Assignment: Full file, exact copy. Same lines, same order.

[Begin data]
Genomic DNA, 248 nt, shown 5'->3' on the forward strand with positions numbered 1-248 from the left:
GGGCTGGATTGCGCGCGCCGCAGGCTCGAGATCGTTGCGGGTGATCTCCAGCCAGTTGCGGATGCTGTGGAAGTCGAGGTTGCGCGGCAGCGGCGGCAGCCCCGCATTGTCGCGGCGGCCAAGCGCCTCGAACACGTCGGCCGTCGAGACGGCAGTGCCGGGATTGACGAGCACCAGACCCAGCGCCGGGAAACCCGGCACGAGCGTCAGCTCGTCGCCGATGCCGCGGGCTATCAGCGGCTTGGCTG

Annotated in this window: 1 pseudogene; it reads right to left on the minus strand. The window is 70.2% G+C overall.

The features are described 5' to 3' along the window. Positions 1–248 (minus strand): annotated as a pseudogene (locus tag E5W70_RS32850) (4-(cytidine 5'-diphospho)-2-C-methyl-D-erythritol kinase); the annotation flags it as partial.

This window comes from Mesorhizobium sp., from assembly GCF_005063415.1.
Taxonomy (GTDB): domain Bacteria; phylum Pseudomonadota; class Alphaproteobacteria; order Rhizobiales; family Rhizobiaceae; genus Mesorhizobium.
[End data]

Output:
Genomic DNA, 248 nt, shown 5'->3' on the forward strand with positions numbered 1-248 from the left:
GGGCTGGATTGCGCGCGCCGCAGGCTCGAGATCGTTGCGGGTGATCTCCAGCCAGTTGCGGATGCTGTGGAAGTCGAGGTTGCGCGGCAGCGGCGGCAGCCCCGCATTGTCGCGGCGGCCAAGCGCCTCGAACACGTCGGCCGTCGAGACGGCAGTGCCGGGATTGACGAGCACCAGACCCAGCGCCGGGAAACCCGGCACGAGCGTCAGCTCGTCGCCGATGCCGCGGGCTATCAGCGGCTTGGCTG

Annotated in this window: 1 pseudogene; it reads right to left on the minus strand. The window is 70.2% G+C overall.

The features are described 5' to 3' along the window. Positions 1–248 (minus strand): annotated as a pseudogene (locus tag E5W70_RS32850) (4-(cytidine 5'-diphospho)-2-C-methyl-D-erythritol kinase); the annotation flags it as partial.

This window comes from Mesorhizobium sp., from assembly GCF_005063415.1.
Taxonomy (GTDB): domain Bacteria; phylum Pseudomonadota; class Alphaproteobacteria; order Rhizobiales; family Rhizobiaceae; genus Mesorhizobium.